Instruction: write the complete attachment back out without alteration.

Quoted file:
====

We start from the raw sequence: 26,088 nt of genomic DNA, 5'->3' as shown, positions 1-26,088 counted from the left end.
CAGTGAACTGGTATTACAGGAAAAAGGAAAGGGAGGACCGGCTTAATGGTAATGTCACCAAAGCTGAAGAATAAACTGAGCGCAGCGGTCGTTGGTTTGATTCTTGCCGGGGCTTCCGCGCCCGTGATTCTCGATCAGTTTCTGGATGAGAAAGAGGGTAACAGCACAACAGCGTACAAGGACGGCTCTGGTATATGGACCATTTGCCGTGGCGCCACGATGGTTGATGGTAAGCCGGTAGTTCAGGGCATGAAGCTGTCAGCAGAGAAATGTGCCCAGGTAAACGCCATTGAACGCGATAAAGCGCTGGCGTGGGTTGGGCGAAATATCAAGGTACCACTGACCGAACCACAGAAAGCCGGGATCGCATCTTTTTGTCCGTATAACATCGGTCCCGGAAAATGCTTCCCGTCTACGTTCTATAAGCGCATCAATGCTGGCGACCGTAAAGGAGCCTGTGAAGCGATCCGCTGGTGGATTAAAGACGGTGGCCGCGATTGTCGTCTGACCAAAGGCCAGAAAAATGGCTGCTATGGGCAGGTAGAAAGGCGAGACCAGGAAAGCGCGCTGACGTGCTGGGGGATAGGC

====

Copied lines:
We start from the raw sequence: 26,088 nt of genomic DNA, 5'->3' as shown, positions 1-26,088 counted from the left end.
CAGTGAACTGGTATTACAGGAAAAAGGAAAGGGAGGACCGGCTTAATGGTAATGTCACCAAAGCTGAAGAATAAACTGAGCGCAGCGGTCGTTGGTTTGATTCTTGCCGGGGCTTCCGCGCCCGTGATTCTCGATCAGTTTCTGGATGAGAAAGAGGGTAACAGCACAACAGCGTACAAGGACGGCTCTGGTATATGGACCATTTGCCGTGGCGCCACGATGGTTGATGGTAAGCCGGTAGTTCAGGGCATGAAGCTGTCAGCAGAGAAATGTGCCCAGGTAAACGCCATTGAACGCGATAAAGCGCTGGCGTGGGTTGGGCGAAATATCAAGGTACCACTGACCGAACCACAGAAAGCCGGGATCGCATCTTTTTGTCCGTATAACATCGGTCCCGGAAAATGCTTCCCGTCTACGTTCTATAAGCGCATCAATGCTGGCGACCGTAAAGGAGCCTGTGAAGCGATCCGCTGGTGGATTAAAGACGGTGGCCGCGATTGTCGTCTGACCAAAGGCCAGAAAAATGGCTGCTATGGGCAGGTAGAAAGGCGAGACCAGGAAAGCGCGCTGACGTGCTGGGGGATAGGC